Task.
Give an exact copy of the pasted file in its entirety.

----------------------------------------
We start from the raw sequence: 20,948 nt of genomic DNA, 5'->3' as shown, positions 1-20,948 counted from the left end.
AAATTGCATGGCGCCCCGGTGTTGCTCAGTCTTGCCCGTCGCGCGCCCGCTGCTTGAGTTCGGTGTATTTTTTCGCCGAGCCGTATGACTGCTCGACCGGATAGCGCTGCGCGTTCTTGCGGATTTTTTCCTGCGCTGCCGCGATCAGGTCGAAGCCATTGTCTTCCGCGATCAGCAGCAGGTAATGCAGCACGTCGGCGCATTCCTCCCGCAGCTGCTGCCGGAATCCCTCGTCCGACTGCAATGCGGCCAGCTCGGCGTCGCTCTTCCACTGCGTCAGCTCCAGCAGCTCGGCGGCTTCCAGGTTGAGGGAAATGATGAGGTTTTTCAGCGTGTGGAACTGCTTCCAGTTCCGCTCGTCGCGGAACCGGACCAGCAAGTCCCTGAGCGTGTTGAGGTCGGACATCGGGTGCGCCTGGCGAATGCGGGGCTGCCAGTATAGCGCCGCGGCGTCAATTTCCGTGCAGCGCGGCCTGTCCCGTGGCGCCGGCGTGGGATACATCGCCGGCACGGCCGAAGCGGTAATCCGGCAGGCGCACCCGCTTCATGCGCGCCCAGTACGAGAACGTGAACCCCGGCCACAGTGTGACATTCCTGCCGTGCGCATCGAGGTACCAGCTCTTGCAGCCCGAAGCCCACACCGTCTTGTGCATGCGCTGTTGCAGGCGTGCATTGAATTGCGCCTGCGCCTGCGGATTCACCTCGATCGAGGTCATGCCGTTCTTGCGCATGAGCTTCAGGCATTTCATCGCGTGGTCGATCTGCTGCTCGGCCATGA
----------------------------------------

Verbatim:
We start from the raw sequence: 20,948 nt of genomic DNA, 5'->3' as shown, positions 1-20,948 counted from the left end.
AAATTGCATGGCGCCCCGGTGTTGCTCAGTCTTGCCCGTCGCGCGCCCGCTGCTTGAGTTCGGTGTATTTTTTCGCCGAGCCGTATGACTGCTCGACCGGATAGCGCTGCGCGTTCTTGCGGATTTTTTCCTGCGCTGCCGCGATCAGGTCGAAGCCATTGTCTTCCGCGATCAGCAGCAGGTAATGCAGCACGTCGGCGCATTCCTCCCGCAGCTGCTGCCGGAATCCCTCGTCCGACTGCAATGCGGCCAGCTCGGCGTCGCTCTTCCACTGCGTCAGCTCCAGCAGCTCGGCGGCTTCCAGGTTGAGGGAAATGATGAGGTTTTTCAGCGTGTGGAACTGCTTCCAGTTCCGCTCGTCGCGGAACCGGACCAGCAAGTCCCTGAGCGTGTTGAGGTCGGACATCGGGTGCGCCTGGCGAATGCGGGGCTGCCAGTATAGCGCCGCGGCGTCAATTTCCGTGCAGCGCGGCCTGTCCCGTGGCGCCGGCGTGGGATACATCGCCGGCACGGCCGAAGCGGTAATCCGGCAGGCGCACCCGCTTCATGCGCGCCCAGTACGAGAACGTGAACCCCGGCCACAGTGTGACATTCCTGCCGTGCGCATCGAGGTACCAGCTCTTGCAGCCCGAAGCCCACACCGTCTTGTGCATGCGCTGTTGCAGGCGTGCATTGAATTGCGCCTGCGCCTGCGGATTCACCTCGATCGAGGTCATGCCGTTCTTGCGCATGAGCTTCAGGCATTTCATCGCGTGGTCGATCTGCTGCTCGGCCATGA